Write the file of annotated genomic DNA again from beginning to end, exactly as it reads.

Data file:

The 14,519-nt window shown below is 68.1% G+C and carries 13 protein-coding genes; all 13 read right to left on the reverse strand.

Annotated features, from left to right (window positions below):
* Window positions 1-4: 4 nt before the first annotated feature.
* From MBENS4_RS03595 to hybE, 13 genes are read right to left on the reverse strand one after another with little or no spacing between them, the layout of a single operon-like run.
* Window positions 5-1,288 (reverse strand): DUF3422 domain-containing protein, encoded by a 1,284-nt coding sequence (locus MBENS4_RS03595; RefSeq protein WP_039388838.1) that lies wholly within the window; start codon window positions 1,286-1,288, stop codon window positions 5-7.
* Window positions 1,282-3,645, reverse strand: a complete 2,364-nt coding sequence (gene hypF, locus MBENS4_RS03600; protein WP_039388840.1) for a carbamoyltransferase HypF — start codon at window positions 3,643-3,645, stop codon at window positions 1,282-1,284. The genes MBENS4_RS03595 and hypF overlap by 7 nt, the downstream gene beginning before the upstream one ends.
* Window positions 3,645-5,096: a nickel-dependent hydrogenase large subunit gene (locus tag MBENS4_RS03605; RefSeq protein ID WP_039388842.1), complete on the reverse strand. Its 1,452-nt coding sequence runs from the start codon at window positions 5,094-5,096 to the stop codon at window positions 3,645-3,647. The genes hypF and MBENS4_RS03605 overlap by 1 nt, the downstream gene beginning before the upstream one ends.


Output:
The 14,519-nt window shown below is 68.1% G+C and carries 13 protein-coding genes; all 13 read right to left on the reverse strand.

Annotated features, from left to right (window positions below):
* Window positions 1-4: 4 nt before the first annotated feature.
* From MBENS4_RS03595 to hybE, 13 genes are read right to left on the reverse strand one after another with little or no spacing between them, the layout of a single operon-like run.
* Window positions 5-1,288 (reverse strand): DUF3422 domain-containing protein, encoded by a 1,284-nt coding sequence (locus MBENS4_RS03595; RefSeq protein WP_039388838.1) that lies wholly within the window; start codon window positions 1,286-1,288, stop codon window positions 5-7.
* Window positions 1,282-3,645, reverse strand: a complete 2,364-nt coding sequence (gene hypF, locus MBENS4_RS03600; protein WP_039388840.1) for a carbamoyltransferase HypF — start codon at window positions 3,643-3,645, stop codon at window positions 1,282-1,284. The genes MBENS4_RS03595 and hypF overlap by 7 nt, the downstream gene beginning before the upstream one ends.
* Window positions 3,645-5,096: a nickel-dependent hydrogenase large subunit gene (locus tag MBENS4_RS03605; RefSeq protein ID WP_039388842.1), complete on the reverse strand. Its 1,452-nt coding sequence runs from the start codon at window positions 5,094-5,096 to the stop codon at window positions 3,645-3,647. The genes hypF and MBENS4_RS03605 overlap by 1 nt, the downstream gene beginning before the upstream one ends.